“What I’m asking is, please remember those that couldn’t make it, because they are in my heart until I die.” Ela Stein Weissberger
She was only 11 years old in 1942, herded into the concentration camp at Terezin with her mother, sister, and grandmother. “There were 15,000 children and only 100 survived. It is by a miracle that I can talk about it. I was saved. I think I speak in the voices of those that couldn’t make it. All that is left behind a whole generation of children are a couple of poems and pictures.”
I heard Mrs. Weissberger speaking on public radio yesterday – she’s here in Detroit for a production of Brundibar, a children’s opera that was composed and performed in the camp. She sang the lead role for all 55 performances at Terezin, and has been promoting productions of the work ever since.
“When we sang, we forgot where we were. We forgot hunger, we forgot all the troubles that we had to go through,” Mrs. Weissberger says. “When we sang Brundibar, we didn’t have to wear the Jewish star on our clothing.”
Hearing this story on the radio while reading The Book Thief was certainly appropriate. Marcus Zusak’s amazing novel about Liesl Meminger, her love of books and words, and the way she discovers the power they have to change lives during the Nazi regime, is a touching, beautifully written story.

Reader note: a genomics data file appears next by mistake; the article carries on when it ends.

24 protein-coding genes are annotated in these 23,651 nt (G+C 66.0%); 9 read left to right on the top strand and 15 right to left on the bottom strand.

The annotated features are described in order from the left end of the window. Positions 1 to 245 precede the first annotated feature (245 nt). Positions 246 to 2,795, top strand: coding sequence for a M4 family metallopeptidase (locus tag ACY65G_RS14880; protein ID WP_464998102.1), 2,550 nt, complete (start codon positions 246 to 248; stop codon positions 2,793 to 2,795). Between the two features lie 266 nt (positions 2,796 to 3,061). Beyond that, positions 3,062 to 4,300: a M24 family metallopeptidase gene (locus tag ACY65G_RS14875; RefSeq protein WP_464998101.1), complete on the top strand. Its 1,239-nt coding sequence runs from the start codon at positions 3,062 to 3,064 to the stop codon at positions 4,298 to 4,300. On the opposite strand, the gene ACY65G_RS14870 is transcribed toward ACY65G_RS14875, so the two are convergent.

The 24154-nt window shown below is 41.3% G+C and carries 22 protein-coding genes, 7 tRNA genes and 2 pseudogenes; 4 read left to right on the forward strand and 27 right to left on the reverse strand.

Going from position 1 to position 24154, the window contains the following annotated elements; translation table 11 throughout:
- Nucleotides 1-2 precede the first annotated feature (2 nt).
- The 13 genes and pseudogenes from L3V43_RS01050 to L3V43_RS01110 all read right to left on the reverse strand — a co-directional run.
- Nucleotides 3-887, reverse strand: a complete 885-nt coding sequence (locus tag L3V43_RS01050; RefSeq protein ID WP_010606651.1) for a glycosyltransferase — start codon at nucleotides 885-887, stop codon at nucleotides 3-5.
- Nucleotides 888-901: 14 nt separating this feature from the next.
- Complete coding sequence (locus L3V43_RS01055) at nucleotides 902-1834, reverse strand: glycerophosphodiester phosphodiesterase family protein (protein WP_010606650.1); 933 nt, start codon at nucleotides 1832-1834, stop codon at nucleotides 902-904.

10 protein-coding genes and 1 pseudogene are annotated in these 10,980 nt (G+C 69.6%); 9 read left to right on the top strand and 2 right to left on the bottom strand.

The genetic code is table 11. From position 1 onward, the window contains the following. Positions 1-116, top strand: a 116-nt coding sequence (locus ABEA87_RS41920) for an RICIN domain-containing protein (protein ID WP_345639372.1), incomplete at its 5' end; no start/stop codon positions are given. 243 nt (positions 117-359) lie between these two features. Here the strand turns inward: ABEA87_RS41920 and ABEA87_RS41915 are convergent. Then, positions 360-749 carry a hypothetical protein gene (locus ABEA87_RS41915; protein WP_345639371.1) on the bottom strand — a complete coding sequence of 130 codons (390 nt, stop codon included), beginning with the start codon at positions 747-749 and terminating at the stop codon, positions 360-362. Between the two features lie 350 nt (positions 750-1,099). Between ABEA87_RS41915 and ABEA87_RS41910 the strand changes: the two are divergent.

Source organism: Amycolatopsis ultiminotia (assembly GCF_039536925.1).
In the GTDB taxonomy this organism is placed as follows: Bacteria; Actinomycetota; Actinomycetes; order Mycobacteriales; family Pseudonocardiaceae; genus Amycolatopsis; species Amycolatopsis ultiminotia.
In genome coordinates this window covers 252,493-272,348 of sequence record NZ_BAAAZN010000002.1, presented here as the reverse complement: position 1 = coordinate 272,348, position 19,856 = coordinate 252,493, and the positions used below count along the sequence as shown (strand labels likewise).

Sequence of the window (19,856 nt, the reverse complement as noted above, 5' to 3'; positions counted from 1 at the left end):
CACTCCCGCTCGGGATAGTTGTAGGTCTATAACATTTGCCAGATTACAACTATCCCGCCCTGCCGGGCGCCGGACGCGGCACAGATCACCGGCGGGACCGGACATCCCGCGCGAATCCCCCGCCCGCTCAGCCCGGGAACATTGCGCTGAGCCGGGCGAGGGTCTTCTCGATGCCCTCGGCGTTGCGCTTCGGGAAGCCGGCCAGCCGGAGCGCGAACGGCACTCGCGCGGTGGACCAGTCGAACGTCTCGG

But it’s also a necessary reminder of a horrible time in history.
“Soon, there will be no one left who remembers,” the 79 year old Weissberger said at the end of her interview yesterday. “And we must remember, because there are deniers still, and their numbers are growing.”
Zusak’s book was written and marketed for young adults, but has found a huge audience among readers of all ages. Zusak writes that he hopes the book will show “another side of Nazi Germany, a side where people did risk their lives for their Jewish friends, where there were people who were unwilling to fly the Nazi flag, and boys and girls who thought the Hitler Youth was boring and ridiculous.”
Ultimately, of course, the novel is about its people. “I just honestly hope they’ll never forget the characters,” Zusak states.
That good can arise even in the midst of horror.
That music and words have great power to transform lives and sustain spirits.
Good lessons for any age.